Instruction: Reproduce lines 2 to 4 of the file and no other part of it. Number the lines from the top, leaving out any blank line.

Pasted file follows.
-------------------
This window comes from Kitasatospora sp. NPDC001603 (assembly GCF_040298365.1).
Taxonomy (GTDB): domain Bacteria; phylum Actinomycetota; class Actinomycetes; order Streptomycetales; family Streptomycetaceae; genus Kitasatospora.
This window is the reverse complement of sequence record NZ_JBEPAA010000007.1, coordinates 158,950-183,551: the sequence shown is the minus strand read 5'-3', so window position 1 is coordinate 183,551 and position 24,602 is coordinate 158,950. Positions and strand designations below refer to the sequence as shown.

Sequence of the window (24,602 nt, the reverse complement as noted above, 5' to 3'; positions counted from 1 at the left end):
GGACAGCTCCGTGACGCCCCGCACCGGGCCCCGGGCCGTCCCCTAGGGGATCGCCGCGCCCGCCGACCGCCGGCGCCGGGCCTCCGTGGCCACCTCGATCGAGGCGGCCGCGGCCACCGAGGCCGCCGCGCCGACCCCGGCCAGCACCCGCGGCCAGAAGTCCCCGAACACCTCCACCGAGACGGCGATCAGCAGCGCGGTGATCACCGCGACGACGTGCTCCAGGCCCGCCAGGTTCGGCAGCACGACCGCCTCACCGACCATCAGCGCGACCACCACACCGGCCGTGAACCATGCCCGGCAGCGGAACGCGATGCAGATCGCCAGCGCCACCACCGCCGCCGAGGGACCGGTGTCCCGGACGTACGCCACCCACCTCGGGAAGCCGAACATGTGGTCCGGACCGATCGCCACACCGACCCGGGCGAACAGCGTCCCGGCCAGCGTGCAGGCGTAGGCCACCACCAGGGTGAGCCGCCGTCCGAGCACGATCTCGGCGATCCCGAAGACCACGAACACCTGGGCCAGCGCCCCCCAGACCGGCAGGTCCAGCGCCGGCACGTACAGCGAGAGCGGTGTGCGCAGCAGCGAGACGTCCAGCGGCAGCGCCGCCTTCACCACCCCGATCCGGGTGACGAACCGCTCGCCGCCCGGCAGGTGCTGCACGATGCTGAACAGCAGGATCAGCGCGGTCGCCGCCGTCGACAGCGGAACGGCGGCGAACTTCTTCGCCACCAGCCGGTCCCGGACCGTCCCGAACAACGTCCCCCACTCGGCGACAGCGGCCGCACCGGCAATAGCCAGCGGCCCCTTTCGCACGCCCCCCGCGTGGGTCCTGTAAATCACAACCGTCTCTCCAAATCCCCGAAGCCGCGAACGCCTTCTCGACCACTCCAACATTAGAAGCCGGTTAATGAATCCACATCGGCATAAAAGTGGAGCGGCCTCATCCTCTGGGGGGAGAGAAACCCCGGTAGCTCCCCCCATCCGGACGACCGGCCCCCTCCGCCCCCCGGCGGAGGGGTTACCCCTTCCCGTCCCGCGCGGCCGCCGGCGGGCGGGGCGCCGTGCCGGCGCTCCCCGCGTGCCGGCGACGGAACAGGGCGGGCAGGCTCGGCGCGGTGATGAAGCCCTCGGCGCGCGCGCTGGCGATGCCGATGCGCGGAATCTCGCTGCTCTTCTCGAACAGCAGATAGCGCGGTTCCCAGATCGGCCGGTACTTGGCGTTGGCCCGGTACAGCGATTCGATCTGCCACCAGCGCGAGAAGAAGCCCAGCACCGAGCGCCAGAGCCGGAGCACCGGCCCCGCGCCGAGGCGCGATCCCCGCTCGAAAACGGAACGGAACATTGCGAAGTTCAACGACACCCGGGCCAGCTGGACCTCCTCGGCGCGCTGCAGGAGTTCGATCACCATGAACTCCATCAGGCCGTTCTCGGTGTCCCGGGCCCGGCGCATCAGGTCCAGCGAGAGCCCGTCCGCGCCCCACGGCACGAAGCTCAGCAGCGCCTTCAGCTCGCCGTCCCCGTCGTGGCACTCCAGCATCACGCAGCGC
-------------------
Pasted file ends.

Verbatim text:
Taxonomy (GTDB): domain Bacteria; phylum Actinomycetota; class Actinomycetes; order Streptomycetales; family Streptomycetaceae; genus Kitasatospora.
This window is the reverse complement of sequence record NZ_JBEPAA010000007.1, coordinates 158,950-183,551: the sequence shown is the minus strand read 5'-3', so window position 1 is coordinate 183,551 and position 24,602 is coordinate 158,950. Positions and strand designations below refer to the sequence as shown.

Sequence of the window (24,602 nt, the reverse complement as noted above, 5' to 3'; positions counted from 1 at the left end):